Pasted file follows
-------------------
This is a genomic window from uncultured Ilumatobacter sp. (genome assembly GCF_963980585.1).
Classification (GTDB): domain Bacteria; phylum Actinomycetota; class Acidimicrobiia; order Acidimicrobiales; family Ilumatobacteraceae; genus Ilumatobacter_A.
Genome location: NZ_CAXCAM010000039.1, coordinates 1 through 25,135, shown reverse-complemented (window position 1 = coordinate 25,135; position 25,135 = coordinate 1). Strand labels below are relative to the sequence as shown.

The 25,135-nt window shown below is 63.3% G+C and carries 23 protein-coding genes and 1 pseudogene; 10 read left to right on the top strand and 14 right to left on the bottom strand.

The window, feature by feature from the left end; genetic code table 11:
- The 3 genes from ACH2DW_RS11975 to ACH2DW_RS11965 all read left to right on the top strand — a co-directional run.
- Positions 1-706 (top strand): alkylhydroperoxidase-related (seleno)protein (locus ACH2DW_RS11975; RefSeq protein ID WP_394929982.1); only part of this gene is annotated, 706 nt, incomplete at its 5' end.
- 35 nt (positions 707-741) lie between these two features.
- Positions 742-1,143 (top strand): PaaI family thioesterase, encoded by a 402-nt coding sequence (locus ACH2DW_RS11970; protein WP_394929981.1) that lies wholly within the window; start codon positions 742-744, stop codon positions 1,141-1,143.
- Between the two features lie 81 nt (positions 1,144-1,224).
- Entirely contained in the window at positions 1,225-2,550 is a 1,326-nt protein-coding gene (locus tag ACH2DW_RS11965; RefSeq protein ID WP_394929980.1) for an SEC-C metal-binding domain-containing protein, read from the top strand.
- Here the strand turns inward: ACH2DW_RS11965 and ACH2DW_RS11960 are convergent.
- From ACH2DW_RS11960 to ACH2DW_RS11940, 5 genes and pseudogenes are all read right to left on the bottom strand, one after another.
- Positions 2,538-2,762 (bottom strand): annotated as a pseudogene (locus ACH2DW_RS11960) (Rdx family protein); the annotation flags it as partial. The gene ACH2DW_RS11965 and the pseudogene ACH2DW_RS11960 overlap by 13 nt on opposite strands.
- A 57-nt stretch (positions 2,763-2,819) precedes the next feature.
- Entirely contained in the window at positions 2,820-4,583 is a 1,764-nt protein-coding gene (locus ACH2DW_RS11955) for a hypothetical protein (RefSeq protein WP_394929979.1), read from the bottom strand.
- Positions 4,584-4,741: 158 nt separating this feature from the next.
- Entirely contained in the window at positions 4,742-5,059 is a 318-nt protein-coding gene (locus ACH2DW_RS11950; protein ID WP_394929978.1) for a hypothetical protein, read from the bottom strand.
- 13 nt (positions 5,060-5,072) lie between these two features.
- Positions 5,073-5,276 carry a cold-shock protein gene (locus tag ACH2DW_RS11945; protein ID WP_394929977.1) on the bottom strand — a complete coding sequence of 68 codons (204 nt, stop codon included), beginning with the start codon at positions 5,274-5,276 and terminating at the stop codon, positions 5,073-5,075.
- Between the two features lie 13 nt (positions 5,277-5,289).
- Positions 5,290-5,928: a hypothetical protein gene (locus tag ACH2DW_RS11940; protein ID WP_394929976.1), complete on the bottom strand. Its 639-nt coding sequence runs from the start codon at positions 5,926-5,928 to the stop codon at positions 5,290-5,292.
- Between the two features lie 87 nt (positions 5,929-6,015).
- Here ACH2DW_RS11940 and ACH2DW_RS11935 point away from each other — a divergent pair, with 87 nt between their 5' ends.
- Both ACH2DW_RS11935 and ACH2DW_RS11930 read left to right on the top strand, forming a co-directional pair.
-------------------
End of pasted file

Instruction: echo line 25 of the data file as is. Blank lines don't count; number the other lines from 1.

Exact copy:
- Both ACH2DW_RS11935 and ACH2DW_RS11930 read left to right on the top strand, forming a co-directional pair.